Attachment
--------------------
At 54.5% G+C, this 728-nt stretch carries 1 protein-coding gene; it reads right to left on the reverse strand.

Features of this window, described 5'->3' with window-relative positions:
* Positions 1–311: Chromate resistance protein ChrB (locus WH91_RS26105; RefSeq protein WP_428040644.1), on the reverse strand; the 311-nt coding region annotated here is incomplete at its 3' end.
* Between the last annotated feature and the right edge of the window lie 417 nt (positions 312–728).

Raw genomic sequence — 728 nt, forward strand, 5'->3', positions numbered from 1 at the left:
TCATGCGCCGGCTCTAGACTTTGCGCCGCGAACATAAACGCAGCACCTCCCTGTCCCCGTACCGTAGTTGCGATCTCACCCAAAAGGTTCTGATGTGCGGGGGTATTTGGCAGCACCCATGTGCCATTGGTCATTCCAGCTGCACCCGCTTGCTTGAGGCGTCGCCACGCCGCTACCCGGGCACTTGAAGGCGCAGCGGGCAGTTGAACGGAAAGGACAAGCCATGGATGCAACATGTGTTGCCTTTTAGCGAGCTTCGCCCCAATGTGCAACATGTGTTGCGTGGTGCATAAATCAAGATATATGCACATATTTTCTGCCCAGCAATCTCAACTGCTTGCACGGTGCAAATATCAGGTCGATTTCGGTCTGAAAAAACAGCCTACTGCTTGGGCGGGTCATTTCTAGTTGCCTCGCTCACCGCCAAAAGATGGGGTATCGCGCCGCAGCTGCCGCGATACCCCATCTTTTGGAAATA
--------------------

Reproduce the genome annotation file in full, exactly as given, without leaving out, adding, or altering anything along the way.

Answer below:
At 54.5% G+C, this 728-nt stretch carries 1 protein-coding gene; it reads right to left on the reverse strand.

Features of this window, described 5'->3' with window-relative positions:
* Positions 1–311: Chromate resistance protein ChrB (locus WH91_RS26105; RefSeq protein WP_428040644.1), on the reverse strand; the 311-nt coding region annotated here is incomplete at its 3' end.
* Between the last annotated feature and the right edge of the window lie 417 nt (positions 312–728).

Raw genomic sequence — 728 nt, forward strand, 5'->3', positions numbered from 1 at the left:
TCATGCGCCGGCTCTAGACTTTGCGCCGCGAACATAAACGCAGCACCTCCCTGTCCCCGTACCGTAGTTGCGATCTCACCCAAAAGGTTCTGATGTGCGGGGGTATTTGGCAGCACCCATGTGCCATTGGTCATTCCAGCTGCACCCGCTTGCTTGAGGCGTCGCCACGCCGCTACCCGGGCACTTGAAGGCGCAGCGGGCAGTTGAACGGAAAGGACAAGCCATGGATGCAACATGTGTTGCCTTTTAGCGAGCTTCGCCCCAATGTGCAACATGTGTTGCGTGGTGCATAAATCAAGATATATGCACATATTTTCTGCCCAGCAATCTCAACTGCTTGCACGGTGCAAATATCAGGTCGATTTCGGTCTGAAAAAACAGCCTACTGCTTGGGCGGGTCATTTCTAGTTGCCTCGCTCACCGCCAAAAGATGGGGTATCGCGCCGCAGCTGCCGCGATACCCCATCTTTTGGAAATA